In Ilana Coleman’s And We Stood Still — finished at CalArts, where she recently completed her MFA — a mother arrives in a small town in Chiapas in search of her daughter, part of a group of visiting scientists that has disappeared. A slow-cinema-style trip to a remote part of the jungle begins as a straightforward reconnoitering quest but becomes more surreal as the 24-minute short proceeds: A naked man robbed by police appears from the trees, visions of soldiers from the present or past appear and the narrative dissolves into a compellingly ambiguous thicket. This is appropriate: The film ends with a dedication to parents who have fruitlessly searched for their missing children from 2009 onwards.
Born to a Mexican mother and an American father, Coleman grew up in Mexico City and studied communications there at the Universidad Iberoamericana. “I started with the idea of doing short films in high school, but then I thought that I wanted to do advertising,” she says. “Once I was there, I was like, ‘definitely no.’ The last two years you decide on one minor, and I decided on film.”
After completing several short films — notably her 2012 thesis, the 16mm incest drama Out of Earth, and 2013’s short, unorthodoxly animated anti-racist parable, Theory of Color, which played at Fantasia, among other festivals, in 2014 — and graduating, Coleman committed to film, entering CalArts in 2013. And We Stood Still entered her mind after the infamous 2014 disappearance of 43 students on their way to a protest. Having worked as a teacher in Chiapas in 2010, Coleman had always wanted to make a film there, and the disappearance “triggered how I felt about Mexico. Once you’re far away, it’s clearer to see what’s wrong with that, so I decided I wanted to make this story.”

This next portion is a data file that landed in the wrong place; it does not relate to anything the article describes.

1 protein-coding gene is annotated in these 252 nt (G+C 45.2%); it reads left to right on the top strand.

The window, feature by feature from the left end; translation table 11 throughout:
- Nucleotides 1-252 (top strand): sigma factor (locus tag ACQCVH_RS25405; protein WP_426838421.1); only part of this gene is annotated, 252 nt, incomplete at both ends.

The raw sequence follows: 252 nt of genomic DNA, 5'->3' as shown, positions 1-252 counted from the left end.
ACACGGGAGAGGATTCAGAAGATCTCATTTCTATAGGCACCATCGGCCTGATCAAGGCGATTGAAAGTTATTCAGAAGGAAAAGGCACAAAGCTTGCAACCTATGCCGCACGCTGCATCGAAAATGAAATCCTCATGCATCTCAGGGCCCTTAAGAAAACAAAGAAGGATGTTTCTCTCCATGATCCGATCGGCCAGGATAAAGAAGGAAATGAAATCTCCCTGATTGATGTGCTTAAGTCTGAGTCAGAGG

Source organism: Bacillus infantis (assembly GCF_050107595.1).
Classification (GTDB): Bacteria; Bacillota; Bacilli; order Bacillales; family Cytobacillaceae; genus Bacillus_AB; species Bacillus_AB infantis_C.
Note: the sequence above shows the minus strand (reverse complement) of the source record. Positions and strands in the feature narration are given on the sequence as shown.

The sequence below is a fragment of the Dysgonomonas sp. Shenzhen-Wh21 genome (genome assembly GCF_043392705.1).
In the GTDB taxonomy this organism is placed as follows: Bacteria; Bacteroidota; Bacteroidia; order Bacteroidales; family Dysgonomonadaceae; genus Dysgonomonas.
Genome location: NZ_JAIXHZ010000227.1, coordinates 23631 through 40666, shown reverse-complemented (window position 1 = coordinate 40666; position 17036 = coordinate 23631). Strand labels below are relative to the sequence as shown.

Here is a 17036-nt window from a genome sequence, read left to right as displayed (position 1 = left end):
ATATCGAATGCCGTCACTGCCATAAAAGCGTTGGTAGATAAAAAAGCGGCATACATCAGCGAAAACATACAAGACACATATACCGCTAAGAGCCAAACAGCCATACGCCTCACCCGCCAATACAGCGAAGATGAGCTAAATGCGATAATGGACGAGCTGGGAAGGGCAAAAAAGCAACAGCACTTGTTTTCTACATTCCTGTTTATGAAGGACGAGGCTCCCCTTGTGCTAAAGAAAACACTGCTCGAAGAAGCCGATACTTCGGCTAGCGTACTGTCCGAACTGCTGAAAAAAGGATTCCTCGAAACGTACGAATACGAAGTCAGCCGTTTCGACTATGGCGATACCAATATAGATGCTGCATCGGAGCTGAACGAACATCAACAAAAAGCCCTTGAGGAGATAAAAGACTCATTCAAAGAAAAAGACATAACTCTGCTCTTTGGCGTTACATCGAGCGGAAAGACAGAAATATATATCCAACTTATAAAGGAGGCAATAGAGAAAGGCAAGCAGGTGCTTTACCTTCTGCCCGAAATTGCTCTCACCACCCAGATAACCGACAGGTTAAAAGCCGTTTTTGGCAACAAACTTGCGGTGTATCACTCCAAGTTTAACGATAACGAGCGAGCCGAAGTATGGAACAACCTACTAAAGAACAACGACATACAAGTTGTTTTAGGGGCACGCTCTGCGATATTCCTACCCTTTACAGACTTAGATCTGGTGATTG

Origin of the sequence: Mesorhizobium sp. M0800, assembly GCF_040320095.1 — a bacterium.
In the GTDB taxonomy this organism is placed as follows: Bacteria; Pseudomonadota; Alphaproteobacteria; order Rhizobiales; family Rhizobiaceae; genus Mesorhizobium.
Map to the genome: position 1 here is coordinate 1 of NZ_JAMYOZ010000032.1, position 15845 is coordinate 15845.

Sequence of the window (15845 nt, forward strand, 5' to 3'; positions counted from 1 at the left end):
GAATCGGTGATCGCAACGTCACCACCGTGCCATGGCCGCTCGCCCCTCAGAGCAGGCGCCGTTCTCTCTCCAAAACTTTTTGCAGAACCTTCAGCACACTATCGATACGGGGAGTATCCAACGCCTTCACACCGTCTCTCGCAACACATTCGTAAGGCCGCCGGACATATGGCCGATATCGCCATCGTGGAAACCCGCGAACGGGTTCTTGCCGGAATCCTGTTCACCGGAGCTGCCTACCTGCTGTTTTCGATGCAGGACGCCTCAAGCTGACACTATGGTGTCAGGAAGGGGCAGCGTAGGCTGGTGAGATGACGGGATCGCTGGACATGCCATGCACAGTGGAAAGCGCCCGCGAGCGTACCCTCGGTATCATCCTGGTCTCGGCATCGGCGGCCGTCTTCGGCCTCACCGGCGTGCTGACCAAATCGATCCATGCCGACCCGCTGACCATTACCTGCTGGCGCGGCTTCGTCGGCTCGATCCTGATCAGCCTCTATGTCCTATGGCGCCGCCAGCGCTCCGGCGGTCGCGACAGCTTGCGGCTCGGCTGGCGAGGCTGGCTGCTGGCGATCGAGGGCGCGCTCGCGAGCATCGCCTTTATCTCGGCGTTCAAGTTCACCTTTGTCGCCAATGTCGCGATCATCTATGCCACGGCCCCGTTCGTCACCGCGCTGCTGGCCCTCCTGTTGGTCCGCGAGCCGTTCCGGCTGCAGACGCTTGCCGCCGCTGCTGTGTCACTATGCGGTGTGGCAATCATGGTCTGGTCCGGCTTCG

Before starting production, Coleman returned home and “started interviewing mothers whose children have disappeared in Mexico City, mostly in the northern part. My idea was to put those interviews into the film. It didn’t work, but I applied many of the things I learned from the interviews into the script.” Those interviews will now form the starting point for Coleman’s next project, which will interpolate them alongside fictional sequences in what she describes as “a film-essay about the use of language and the impact of the situation in Mexico.”
While she didn’t encounter any potential threat making the fictional And We Stood Still, this next project might be more difficult: “I’m close friends with Article 19, an organization that protects journalists, and I often ask about that [possibility]. I don’t feel threatened, but there’s a possibility that could happen.” As a producer, she’s collaborating with 2015 New Face of Film Juan Pablo González on two projects — a feature expansion of his documentary short, The Solitude of Memory, and the narrative feature Dos Estaciones, recently accepted into the Venice Biennale College (with 2015 New Face Jamie Gonçalves also producing). She’ll remain based in the States for now and hopes to shoot a short here soon — besides, as she notes, “I have loans to pay.” — VR
Image: Miguel Ángel Díaz